Researchers investigated if COVID-19 occurred in patients with neuromyelitis optica spectrum disorder (NMOSD) and multiple sclerosis (MS) and reported a number of such cases, thus reinforcing the need for further research to be conducted to evaluate COVID-19 vaccine efficacy among patients with NMOSD and MS.
Anti-CD20 is a class of immunosuppressants widely used to treat NMOSD and MS. The data shows that they work by reducing the rate of relapse and disability accumulation. When the COVID-19 vaccines first became available, patients with MS on anti-CD20 therapies were prioritized.
“As anti-CD20 therapies exposure is associated with COVID-19 severity and with lower anti-spike humoral immunity after vaccination, we aimed to assess whether COVID-19 had occurred among previously vaccinated patients and determine the characteristics of these patients,” the researchers wrote in the study published in the Multiple Sclerosis Journal.
They carried out their study using the French database COVISEP and identified 1650 patients with MS and 67 patients with NMOSD. They then identified all cases of COVID-19 (n=460).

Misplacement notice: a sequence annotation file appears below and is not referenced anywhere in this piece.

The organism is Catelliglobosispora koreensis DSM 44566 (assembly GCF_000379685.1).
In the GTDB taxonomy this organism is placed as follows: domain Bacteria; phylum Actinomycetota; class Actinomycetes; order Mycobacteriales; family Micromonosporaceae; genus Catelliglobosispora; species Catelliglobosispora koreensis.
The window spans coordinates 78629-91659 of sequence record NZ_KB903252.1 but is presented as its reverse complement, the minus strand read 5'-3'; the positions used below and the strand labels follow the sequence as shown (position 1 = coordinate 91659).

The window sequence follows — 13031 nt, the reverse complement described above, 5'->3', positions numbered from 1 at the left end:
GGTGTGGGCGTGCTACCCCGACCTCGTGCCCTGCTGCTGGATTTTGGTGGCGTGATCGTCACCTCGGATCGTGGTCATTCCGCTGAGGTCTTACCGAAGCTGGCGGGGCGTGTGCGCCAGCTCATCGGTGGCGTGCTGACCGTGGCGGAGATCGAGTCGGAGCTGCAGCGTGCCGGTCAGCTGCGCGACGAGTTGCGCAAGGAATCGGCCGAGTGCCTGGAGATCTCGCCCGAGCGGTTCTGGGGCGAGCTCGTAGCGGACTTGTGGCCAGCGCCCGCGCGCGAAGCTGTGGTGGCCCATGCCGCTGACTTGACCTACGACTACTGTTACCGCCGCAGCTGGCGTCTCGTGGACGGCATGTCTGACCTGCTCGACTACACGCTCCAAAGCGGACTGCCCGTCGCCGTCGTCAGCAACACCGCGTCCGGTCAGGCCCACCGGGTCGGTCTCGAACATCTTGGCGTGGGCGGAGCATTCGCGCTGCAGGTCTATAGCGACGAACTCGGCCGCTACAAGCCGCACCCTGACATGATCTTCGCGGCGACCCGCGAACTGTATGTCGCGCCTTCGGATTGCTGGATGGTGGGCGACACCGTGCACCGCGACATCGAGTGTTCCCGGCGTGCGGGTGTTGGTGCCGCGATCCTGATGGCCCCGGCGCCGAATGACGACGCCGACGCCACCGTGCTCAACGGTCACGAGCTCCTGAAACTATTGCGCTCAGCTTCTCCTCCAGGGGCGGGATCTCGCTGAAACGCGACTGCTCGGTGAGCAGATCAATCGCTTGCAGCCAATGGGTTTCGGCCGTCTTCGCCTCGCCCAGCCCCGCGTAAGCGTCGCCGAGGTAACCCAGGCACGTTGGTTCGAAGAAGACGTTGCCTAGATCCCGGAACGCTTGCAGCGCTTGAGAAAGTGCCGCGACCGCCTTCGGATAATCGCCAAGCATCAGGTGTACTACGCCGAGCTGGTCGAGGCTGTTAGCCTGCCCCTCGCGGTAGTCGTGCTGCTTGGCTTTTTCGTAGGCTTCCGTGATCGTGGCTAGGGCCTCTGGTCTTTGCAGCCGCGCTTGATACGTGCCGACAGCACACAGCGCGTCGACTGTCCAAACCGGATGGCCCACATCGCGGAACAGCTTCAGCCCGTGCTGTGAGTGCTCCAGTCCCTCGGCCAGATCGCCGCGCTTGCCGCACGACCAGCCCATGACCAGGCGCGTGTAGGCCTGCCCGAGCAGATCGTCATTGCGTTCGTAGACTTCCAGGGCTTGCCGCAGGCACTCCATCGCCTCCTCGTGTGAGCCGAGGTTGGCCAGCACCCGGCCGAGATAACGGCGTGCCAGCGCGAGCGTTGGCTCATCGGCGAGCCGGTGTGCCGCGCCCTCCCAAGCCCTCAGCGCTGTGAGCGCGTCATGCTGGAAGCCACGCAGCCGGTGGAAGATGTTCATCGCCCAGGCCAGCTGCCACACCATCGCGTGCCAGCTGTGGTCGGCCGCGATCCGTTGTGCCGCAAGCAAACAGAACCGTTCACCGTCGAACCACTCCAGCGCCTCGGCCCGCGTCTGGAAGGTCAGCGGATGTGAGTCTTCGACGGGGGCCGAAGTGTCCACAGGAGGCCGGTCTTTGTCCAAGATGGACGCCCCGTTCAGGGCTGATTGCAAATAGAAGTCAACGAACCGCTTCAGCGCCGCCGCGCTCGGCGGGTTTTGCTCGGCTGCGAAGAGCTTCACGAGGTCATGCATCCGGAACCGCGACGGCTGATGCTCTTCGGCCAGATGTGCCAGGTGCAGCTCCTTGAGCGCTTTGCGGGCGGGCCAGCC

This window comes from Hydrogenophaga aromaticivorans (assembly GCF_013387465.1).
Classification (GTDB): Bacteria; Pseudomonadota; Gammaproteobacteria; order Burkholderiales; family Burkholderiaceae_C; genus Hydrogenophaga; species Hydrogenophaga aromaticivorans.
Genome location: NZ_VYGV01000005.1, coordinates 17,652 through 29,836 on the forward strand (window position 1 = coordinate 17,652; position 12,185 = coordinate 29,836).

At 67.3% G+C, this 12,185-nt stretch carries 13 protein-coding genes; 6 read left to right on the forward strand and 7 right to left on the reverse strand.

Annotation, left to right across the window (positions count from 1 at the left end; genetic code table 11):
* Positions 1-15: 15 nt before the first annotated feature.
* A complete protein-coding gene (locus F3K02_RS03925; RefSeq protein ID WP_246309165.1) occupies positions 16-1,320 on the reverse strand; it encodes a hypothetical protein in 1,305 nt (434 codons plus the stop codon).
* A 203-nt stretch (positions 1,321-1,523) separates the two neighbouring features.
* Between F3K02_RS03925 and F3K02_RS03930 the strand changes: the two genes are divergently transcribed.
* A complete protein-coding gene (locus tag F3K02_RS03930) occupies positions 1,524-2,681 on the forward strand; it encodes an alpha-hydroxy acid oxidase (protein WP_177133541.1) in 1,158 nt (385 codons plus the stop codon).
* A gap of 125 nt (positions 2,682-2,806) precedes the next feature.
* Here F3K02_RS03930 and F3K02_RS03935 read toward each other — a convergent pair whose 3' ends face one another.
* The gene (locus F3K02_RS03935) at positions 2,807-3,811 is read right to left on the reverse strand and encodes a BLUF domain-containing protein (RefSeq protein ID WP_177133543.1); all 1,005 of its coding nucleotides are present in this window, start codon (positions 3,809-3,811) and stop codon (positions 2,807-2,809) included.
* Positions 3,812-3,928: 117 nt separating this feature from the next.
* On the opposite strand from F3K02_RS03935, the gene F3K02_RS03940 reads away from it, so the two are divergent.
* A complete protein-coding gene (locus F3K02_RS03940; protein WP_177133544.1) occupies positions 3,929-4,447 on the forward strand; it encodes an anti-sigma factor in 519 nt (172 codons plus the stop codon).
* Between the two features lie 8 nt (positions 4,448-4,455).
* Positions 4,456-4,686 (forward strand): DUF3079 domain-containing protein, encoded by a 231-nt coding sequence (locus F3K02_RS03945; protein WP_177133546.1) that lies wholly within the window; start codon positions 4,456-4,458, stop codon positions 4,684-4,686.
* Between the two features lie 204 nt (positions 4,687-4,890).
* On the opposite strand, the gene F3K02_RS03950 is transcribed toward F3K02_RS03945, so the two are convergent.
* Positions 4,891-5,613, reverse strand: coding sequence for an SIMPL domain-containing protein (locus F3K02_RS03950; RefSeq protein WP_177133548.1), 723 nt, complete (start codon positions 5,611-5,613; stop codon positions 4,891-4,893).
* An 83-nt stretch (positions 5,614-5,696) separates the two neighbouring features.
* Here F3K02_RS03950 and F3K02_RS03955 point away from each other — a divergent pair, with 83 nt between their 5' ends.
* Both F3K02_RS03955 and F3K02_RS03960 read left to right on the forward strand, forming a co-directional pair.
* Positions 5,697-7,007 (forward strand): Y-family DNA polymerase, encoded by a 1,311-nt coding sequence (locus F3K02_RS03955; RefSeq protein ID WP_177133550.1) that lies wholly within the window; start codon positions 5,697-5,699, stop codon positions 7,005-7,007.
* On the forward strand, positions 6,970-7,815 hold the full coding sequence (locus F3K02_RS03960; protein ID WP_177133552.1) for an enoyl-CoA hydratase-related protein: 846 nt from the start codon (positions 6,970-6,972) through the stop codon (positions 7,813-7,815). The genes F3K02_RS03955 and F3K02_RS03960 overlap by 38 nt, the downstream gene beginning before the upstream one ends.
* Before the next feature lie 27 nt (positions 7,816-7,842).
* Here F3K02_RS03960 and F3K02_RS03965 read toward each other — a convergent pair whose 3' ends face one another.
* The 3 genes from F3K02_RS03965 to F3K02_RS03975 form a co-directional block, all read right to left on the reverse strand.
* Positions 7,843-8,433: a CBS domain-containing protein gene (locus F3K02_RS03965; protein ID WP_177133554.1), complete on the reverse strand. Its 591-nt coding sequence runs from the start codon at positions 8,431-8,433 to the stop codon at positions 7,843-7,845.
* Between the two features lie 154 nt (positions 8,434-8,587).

Read more about NMOSD etiology
The results demonstrated that 16 patients with MS became infected with COVID-19 after receiving their first dose of the vaccine. In addition, the researchers discovered that 17 patients with MS and 1 aquaporin-4 positive patient with NMOSD were diagnosed with COVID-19 after receiving 2 doses of the BNT162b2 vaccine.
The concern reported was the low immunogenicity of COVID-19 vaccines among patients treated with anti-CD20. The French health authority recommendation is that a third dose should be given 4 weeks after the second dose among patients treated with anti-CD20.
“Our results reinforce this recommendation, even if we cannot be sure that this third dose would guarantee the same protection as vaccinated non-immunocompromised patients,” the researchers wrote.
“These preliminary findings stress the need for a prospective clinical and biological follow-up on COVID-19 vaccine efficacy among this population exposed to immunosuppressive therapies, and further studies are needed to assess the impact of prior vaccination on COVID-19 severity among immunocompromised patients.”
Januel E, De Seze J, Vermersch P, et al. Post-vaccine COVID-19 in patients with multiple sclerosis or neuromyelitis optica. Mult Scler. Published online December 21, 2021. doi:10.1177/13524585211049737